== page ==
Definitions

from Wiktionary, Creative Commons Attribution/Share-Alike License

  • n. The state of being interspersed.
  • n. The act of interspersing.

from the GNU version of the Collaborative International Dictionary of English

  • n. The act of interspersing, or the state of being interspersed.

from The Century Dictionary and Cyclopedia

  • n. The act of interspersing, scattering, or placing here and there.

from WordNet 3.0 Copyright 2006 by Princeton University. All rights reserved.

  • n. the act of combining one thing at intervals among other things

Etymologies

Sorry, no etymologies found.

Examples

  • The interspersion of alleged real videos to support some of the moments of the film tend to help set the emotion levels pretty solidly!

    THE FOURTH KIND Movie Review fr Cinema Static

  • I do, however, quite like your suggestion for interspersion of "king in the north" and "the pyre" scenes, paralleled with chanting and everythnig ... looks good in my head.

    Which episode will GRRM write?

  • There, the fragmentation and interspersion of wooded mountain acreage with homes to accommodate the growing numbers of commuters who work in the District of Columbia and northern Virginia is threatening the solitude and integrity of the nearby Appalachian Trail. posted by John L. Trapp at

    In Search of Tranquility

  • Nor shall we be wanting to fill up these papers with a grateful interspersion of more serious morals, which may be drawn from the most ludicrous and odd parts of human life. '

    Continental Monthly, Vol. 4, No 3, September 1863 Devoted to Literature and National Policy

  • There is effect in the manner in which the simple head-stones are planted together, with no separation of rails, no interspersion of pretending sarcophagi.

    Blackwood's Edinburgh Magazine - Volume 61, No. 376, February, 1847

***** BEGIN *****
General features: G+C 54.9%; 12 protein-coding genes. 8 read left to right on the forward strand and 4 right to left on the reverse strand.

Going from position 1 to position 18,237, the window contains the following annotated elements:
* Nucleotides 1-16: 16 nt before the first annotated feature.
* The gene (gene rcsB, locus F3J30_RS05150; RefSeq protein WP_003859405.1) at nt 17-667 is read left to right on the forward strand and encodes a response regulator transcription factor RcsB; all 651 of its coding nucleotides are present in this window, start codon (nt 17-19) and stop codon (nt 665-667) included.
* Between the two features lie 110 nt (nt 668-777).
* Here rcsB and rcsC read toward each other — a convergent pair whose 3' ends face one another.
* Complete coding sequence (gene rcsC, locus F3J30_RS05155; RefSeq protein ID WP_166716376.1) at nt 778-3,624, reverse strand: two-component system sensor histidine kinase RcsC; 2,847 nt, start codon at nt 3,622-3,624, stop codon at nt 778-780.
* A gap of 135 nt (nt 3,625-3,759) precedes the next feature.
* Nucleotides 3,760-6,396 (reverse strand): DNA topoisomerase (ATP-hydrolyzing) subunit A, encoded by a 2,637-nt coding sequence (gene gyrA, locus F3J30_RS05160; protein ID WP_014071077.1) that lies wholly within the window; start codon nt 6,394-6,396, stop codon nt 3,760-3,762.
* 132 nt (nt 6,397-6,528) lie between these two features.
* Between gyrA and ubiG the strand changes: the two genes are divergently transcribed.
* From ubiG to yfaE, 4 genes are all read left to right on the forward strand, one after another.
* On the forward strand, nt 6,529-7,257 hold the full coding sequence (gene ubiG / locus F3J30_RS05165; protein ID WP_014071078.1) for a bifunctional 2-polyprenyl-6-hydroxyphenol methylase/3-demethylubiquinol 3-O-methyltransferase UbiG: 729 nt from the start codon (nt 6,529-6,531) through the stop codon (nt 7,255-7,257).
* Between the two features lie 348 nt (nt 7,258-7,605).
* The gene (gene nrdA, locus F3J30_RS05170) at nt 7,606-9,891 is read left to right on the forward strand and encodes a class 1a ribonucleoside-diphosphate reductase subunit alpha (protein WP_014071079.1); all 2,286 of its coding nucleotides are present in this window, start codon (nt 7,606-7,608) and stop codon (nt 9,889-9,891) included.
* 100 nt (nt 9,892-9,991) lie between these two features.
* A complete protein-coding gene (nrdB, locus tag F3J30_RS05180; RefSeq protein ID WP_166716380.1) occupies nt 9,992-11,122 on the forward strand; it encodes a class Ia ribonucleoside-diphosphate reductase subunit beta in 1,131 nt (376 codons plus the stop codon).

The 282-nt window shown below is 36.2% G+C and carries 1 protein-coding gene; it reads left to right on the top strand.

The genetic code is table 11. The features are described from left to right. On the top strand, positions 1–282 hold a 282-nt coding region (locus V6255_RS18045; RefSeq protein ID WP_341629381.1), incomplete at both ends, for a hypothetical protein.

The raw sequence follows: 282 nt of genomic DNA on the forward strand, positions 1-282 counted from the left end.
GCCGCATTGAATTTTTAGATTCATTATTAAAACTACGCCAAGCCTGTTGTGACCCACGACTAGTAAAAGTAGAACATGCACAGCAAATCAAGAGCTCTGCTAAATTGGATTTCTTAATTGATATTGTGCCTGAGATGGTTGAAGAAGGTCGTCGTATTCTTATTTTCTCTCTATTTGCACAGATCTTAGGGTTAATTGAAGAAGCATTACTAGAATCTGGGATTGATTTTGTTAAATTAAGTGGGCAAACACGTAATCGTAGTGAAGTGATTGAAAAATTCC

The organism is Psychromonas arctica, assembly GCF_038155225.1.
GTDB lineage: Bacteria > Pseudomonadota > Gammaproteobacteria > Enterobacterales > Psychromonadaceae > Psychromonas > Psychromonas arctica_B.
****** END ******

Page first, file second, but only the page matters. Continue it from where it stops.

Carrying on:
• Hebrew order is broken up by the interspersion of the additional literature among the other books, outside the law, thus asserting for the extra writings a substantial equality of rank and privilege.

    The Catholic Encyclopedia, Volume 3: Brownson-Clairvaux

  • The interspersion of some discords seems to imply serious differences of opinion between the parties to the treaty.

    Charles Dickens and Music

  • With the fugue, music, unaided by words, was held together by its own innate strength; it became a self-sustaining One subject was generally taken; others -- oftenest one, sometimes more -- were added; all the subjects were passed about from part to part until the end of the composition, with the interspersion of passages called "episodes" for the sake of

    Haydn

  • The saga prose is straightforward and business-like, the dialogue short and pithy, with considerable interspersion of proverbial phrase, but with, except in case of bad texts, very little obscurity.

    The Flourishing of Romance and the Rise of Allegory (Periods of European Literature, vol. II)

  • The attempt to make them so, involving, as it does, a notable interspersion of controversial sermons, has never been tried by the Redemptorist or Paulist Fathers to our knowledge, and when done by others has resulted in not enough of controversy for making solid converts, and too little penitential preaching for the proper reformation of hard sinners among Catholics.

    Life of Father Hecker

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